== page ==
Mathematics Stack Exchange is a question and answer site for people studying math at any level and professionals in related fields. Join them; it only takes a minute:

Sign up
Here's how it works:
  1. Anybody can ask a question
  2. Anybody can answer
  3. The best answers are voted up and rise to the top

I want to count the number of sets (empty/non-empty) formed with n natural numbers if it is given some pairs of numbers can't occur together in a set. What is the fastest way to do this if I am considering large n upto 1000 . I want a quick algo for a computer program.

share|cite|improve this question
Is it possible that some of the pairs might share elements? For example, could the set of given pairs include both $\langle1,2\rangle$ and $\langle2,3\rangle$, so that 2 can't share a set with either 1 or 3, but 1 and 3 can be in the same set? – MJD Feb 10 '13 at 21:46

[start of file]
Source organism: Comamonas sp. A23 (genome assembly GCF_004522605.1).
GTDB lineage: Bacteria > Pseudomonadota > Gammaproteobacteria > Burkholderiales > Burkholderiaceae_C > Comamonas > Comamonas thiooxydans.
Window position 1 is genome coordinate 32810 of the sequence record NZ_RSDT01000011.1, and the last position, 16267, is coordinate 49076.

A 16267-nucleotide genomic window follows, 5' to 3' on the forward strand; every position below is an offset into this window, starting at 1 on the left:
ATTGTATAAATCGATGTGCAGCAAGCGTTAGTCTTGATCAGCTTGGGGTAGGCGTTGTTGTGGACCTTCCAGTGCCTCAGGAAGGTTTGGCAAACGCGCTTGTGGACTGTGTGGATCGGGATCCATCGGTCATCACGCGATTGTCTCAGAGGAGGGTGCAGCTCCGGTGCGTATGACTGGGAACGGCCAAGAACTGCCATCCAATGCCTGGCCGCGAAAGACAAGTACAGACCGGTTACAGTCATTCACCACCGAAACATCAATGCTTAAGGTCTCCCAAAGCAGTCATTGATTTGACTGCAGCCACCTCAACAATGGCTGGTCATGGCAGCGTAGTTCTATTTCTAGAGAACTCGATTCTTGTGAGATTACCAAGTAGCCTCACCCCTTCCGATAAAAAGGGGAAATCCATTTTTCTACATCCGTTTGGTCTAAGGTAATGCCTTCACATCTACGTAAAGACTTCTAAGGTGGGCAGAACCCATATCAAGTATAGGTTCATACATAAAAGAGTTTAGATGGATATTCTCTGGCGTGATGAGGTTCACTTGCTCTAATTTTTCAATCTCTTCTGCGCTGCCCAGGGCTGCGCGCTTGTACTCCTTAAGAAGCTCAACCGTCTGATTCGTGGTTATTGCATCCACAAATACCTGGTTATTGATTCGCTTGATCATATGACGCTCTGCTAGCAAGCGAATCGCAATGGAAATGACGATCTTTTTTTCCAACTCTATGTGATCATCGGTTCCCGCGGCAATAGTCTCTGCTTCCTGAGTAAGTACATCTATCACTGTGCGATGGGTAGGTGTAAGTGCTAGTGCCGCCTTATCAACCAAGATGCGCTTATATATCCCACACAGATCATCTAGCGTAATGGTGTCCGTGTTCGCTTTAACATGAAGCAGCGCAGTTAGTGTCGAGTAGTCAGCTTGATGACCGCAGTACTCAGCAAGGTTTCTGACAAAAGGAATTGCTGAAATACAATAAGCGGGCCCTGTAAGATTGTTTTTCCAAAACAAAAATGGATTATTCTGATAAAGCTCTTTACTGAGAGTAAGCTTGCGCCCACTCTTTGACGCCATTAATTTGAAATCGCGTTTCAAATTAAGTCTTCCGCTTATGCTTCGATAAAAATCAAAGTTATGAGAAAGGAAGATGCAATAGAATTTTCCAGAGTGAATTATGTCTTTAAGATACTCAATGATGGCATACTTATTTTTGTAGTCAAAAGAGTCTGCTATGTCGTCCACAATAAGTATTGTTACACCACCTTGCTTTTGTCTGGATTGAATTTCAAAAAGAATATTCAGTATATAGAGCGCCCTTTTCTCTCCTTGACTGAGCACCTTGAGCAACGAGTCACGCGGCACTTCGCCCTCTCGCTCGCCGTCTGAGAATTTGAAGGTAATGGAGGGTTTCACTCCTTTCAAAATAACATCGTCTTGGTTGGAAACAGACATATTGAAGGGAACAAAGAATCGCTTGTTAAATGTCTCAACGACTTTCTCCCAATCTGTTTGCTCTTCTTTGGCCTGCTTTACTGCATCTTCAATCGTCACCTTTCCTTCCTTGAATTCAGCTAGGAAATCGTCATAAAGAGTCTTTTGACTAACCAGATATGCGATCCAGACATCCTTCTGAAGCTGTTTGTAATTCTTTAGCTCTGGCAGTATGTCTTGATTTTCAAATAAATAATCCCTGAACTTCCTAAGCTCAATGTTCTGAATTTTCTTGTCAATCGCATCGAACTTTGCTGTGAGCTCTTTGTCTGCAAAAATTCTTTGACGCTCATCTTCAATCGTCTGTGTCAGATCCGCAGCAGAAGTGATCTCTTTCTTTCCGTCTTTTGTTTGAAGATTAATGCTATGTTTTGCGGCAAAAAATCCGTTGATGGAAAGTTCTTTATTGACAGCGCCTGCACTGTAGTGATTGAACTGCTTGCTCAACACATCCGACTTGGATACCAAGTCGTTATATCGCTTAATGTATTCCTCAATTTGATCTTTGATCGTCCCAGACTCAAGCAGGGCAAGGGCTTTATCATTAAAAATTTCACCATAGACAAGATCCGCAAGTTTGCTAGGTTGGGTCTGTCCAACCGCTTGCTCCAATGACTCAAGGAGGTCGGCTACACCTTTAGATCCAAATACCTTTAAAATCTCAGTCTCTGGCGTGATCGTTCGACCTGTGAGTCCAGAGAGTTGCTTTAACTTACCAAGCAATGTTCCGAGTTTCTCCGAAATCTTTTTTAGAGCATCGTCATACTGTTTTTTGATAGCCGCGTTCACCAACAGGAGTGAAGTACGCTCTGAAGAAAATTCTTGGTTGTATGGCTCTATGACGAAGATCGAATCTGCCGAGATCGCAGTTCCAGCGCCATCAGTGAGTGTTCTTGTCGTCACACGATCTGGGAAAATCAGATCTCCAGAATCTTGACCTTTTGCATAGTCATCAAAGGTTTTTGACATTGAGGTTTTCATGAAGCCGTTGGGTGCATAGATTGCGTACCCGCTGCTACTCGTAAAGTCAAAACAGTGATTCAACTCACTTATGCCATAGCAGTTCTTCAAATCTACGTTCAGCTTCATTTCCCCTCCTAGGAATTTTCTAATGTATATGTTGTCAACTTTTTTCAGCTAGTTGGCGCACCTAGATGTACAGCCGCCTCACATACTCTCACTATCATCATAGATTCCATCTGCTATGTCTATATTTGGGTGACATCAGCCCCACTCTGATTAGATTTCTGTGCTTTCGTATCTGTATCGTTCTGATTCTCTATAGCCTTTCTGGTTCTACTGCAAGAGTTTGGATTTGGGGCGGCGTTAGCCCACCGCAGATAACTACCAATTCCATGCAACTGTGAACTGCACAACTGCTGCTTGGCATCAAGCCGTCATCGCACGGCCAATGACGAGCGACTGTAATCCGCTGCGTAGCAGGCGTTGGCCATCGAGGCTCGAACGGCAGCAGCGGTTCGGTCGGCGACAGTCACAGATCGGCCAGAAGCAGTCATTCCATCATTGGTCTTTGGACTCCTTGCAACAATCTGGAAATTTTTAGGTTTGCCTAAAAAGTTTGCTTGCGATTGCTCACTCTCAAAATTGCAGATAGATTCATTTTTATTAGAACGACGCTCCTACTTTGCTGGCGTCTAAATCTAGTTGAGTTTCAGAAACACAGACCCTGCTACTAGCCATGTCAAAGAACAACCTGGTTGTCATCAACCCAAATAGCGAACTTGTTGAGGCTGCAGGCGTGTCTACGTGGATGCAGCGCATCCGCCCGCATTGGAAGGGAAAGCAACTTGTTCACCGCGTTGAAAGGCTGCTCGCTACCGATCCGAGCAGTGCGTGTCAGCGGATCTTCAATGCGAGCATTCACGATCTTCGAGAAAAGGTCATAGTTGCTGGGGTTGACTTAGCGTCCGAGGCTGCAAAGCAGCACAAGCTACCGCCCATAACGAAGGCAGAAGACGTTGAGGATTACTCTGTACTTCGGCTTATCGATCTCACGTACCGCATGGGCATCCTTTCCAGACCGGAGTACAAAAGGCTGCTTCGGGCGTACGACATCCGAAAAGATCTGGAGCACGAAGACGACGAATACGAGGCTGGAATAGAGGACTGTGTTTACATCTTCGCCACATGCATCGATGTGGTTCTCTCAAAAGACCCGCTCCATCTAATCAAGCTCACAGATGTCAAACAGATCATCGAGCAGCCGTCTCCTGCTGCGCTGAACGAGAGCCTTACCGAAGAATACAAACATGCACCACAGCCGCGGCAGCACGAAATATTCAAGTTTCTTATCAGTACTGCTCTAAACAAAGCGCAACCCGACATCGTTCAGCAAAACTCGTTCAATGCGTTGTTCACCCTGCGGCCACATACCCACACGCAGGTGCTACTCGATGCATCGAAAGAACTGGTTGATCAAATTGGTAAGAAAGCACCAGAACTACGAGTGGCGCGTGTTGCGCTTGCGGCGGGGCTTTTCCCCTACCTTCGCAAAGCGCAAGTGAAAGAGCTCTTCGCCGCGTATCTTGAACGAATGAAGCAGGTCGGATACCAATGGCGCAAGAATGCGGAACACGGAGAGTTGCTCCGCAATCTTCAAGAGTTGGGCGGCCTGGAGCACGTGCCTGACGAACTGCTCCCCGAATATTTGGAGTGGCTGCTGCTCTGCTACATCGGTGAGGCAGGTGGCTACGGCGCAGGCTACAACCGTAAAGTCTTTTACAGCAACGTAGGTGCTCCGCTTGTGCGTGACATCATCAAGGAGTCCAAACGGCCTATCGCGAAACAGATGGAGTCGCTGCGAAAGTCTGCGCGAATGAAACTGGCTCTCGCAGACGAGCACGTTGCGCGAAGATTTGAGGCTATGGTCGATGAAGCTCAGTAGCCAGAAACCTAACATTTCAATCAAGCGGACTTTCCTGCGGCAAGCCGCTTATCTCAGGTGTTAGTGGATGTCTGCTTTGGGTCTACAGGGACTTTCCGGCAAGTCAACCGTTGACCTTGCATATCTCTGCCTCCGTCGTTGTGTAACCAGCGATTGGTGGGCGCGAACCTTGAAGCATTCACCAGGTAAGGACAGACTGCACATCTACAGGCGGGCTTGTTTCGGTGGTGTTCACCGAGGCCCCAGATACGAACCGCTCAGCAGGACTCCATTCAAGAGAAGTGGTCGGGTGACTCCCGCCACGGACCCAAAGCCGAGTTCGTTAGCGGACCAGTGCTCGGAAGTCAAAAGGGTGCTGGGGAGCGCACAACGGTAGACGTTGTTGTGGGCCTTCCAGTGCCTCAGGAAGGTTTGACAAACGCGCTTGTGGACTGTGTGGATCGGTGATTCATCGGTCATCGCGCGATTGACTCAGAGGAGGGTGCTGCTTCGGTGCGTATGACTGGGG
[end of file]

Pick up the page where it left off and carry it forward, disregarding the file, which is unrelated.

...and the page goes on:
The total number of subsets is $2^n$. The number of bad subsets, where specific numbers $a$ and $b$ both occur, is $2^{n-2}$. This is because the bad subsets are the sets made up of $a$, $b$, and any subset of the rest of the numbers.

Thus the number of good subsets is $2^n-2^{n-2}$.

Edit In a comment, it is asked how one can count if several pairs are to be not allowed. One can do it by using the above method, and Inclusion/Exclusion, if the number of not allowed pairs is quite small. That quickly gets out of control if a medium-sized set of pairs is to be excluded.

share|cite|improve this answer
Nicolas: I forgot to specify that there can be many pairs like that. for example (1,2) (2,3) (4,5) must not occur together in any set if numbers can be chosen from 1-5 inclusive for making a set. – kavish Feb 10 '13 at 21:35

Your Answer


By posting your answer, you agree to the privacy policy and terms of service.

Not the answer you're looking for? Browse other questions tagged or ask your own question.